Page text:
Uranium mines of the Chukotka peninsula, that were the source for material used in the making of the first Soviet nuclear bombs, are something of a legend. To start with, it is rumoured that average life expectancy of a prisoner working in these mines was about 6 months. At that time little was known about the effects of radiation on humans, and the real cause of death often could not be determined.

Also, people say that convicts chose to go to Chukotka voluntarily, because here they could spend the few remaining months of their lives keeping warm and with their bellies full, while at regular camps living conditions were horrible.

These mining camps only existed for two years, from 1951 to 1953. Then the uranium mining was all of a sudden brought to an end. The work was not wound down systematically: right after the order for termination came in, the mines were hastily abandoned and a big part of the equipment and tools was left at the site. But the most intriguing part are multiple human remains with dissected Skulls that were later found on the site.

There are rumours that a secret lab existed at the facility where health effects of radiation were being studied, with camp prisoners being the test material.

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3. Despite the suspence and anxiety you might feel on your way to the mines, the amazing and unique scenery of Chukotka still produces an impression. This aerial image shows the remaining foundations of the mine’s buildings.

4. At closer range you can see that they were not built of brick but mostly of stones and locally available material.

5. The entrance to a mine. (This is not the very same uranium mining facility I was talking about before)

6. They obviously didn’t bother much with safety measures.

7. A monument dedicated to the geologists who were the first to explore Chukotka in order to discover its natural resources. The memorial sign says that all of them were killed by an avalanche.

8. Climbing up into the mountains.

10. These zigzagged trails on the slopes were also blazed by geologists.

12. At the top of the peak you can see some structures that used to be part of “Severniy” (“Northern”) camp. On the slope there is a two-level pile of mine waste.

14. The sun came out and lit the slope. We weren’t able to drive up there, so a 1,5-hour climb was ahead.

15. It was only the beginning of September, yet there was a lot of snow. The buildings in the picture used to be part of the facility where uranium milling was conducted.

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16. The trail leading up to the peak. There are wolf tracks in the snow. We didn’t take a gun with us, and it was a bit scary.

18. Weathering pillars.

20. Suddenly we saw a spider on the snow. How did it get here and how does it survive these harsh conditions? Must have something to do with the radiation.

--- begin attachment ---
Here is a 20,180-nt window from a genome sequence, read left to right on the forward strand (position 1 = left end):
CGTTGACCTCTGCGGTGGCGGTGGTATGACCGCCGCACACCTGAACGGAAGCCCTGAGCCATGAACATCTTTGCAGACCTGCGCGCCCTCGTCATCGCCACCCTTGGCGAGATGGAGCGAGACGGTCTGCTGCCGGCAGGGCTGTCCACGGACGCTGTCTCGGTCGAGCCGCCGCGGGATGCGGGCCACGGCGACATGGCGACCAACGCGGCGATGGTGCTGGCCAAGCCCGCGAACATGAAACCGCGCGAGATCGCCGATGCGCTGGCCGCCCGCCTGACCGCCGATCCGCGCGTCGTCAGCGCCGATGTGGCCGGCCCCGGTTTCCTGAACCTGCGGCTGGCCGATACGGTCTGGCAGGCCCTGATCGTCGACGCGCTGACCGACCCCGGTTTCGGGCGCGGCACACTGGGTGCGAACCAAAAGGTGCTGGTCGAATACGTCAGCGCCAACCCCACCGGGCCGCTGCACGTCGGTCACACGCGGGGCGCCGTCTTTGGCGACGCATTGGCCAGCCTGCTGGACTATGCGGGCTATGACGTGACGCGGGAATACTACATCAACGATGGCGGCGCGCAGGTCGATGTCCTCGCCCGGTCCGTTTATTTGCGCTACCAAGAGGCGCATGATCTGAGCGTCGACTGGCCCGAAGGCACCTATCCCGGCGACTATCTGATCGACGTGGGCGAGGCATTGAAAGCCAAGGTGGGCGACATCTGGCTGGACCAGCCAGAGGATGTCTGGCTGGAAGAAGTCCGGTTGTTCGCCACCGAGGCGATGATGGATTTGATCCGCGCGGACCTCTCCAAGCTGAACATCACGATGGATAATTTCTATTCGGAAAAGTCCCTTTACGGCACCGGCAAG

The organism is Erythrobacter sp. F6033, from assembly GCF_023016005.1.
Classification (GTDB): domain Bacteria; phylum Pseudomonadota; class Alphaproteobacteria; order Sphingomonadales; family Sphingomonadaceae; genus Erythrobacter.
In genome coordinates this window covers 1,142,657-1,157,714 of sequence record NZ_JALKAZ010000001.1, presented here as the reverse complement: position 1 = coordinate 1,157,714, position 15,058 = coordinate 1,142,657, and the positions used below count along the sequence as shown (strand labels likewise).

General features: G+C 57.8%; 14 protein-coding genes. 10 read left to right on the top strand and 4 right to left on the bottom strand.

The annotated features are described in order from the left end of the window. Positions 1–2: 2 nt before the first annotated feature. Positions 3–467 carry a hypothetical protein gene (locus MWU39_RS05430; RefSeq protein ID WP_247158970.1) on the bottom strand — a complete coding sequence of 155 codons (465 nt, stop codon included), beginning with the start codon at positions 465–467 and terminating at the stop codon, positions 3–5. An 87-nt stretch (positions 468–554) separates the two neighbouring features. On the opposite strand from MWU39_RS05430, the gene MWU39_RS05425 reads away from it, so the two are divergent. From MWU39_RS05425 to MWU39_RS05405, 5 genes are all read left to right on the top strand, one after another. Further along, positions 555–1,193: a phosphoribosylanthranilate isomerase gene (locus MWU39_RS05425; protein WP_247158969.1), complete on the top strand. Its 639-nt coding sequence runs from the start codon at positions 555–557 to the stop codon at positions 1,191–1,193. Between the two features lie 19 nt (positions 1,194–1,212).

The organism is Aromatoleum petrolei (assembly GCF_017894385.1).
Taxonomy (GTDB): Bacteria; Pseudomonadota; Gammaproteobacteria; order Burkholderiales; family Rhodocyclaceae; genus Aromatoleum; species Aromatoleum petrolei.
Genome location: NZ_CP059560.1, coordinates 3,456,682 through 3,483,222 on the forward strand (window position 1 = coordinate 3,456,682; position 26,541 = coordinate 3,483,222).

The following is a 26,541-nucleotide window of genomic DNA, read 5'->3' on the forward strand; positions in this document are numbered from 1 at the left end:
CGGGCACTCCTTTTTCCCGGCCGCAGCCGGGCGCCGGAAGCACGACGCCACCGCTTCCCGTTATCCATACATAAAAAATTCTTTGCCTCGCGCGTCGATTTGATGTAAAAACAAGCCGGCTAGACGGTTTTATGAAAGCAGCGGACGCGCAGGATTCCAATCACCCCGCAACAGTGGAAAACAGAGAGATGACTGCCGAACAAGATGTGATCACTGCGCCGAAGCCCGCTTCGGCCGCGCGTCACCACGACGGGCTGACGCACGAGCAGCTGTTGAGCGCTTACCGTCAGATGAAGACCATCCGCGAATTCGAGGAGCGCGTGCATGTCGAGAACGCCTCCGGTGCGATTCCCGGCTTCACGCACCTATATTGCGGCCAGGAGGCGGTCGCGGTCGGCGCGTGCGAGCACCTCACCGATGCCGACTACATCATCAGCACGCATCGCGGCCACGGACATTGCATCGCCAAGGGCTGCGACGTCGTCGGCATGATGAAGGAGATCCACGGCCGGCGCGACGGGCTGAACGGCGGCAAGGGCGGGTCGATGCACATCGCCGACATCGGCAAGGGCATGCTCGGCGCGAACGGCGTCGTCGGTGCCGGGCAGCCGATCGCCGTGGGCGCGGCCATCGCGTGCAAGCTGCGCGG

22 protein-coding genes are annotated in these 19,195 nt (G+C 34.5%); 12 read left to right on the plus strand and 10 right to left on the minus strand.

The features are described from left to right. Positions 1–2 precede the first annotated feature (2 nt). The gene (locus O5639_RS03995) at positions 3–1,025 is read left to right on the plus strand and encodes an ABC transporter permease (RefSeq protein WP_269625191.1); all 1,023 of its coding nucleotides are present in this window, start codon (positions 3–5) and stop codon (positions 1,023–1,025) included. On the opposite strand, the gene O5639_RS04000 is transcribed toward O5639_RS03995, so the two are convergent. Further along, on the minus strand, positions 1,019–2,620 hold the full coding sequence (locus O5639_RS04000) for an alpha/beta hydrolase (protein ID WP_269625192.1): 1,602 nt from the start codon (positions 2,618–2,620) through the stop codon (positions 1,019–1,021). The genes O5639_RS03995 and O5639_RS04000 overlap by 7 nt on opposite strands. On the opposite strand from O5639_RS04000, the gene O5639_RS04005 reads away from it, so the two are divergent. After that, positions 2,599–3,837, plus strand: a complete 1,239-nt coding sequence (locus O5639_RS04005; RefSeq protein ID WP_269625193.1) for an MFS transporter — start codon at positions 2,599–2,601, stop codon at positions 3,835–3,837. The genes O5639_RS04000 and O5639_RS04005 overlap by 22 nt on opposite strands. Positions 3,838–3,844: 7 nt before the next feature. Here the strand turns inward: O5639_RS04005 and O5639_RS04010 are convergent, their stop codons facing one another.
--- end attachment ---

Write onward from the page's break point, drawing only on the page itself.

21. Right opposite the mining site and the camp there are three huge leaf-like antennae of a troposcatter station. They ones were the means of communication used throughout the whole country. Today, with satellites taking over, they are no longer needed.

22. I said “right opposite the site” because the clean, clear air creates an illusion of proximity. It seemed that we’ll be able to reach the mines in 15 minutes, walking to the station will take another 15 minutes and then we’ll go back. In reality, the way to “Severniy” camp took more than 2 hours and we ran out of time before we could reach the station.

23. Down there you can see “Vostochniy” (“Eastern”) camp for female prisoners, in contrast with the all-male “Severniy”. The women did all the laundry and sewing and otherwise sustained the life at the neighboring camp.

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24. Here and there you see lone structures whose purpose remains unclear for many people.

25. I have to admit that we didn’t come across any Skulls (which is probably for the best), but we saw some pictures of these terrifying findings. It can be clearly seen that the cuts were made using appropriate instruments and in a very accurate manner.

26. We came without a radiation hazard meter, so we tried not to linger on the premises of the camp. We couldn’t bring ourselves to visit the milling facility where the hazard level is at its highest.

27. All GULAG (GULAG was the name of the Soviet labor camp system) camps usually have hundreds of empty fuel barrels lying around.

28. It’s still possible to trace the perimeter of the walls.

29. It is not recommended to take home any “souvenirs” from the site – everything is radioactive.

31. Here you can see wooden pillars that used to support a railroad. That is how uranium ore was transported.

34. Stone barracks.

35. Some of the windows still remain barred.

Images and text by Sergey Dolya, reproduced with permission

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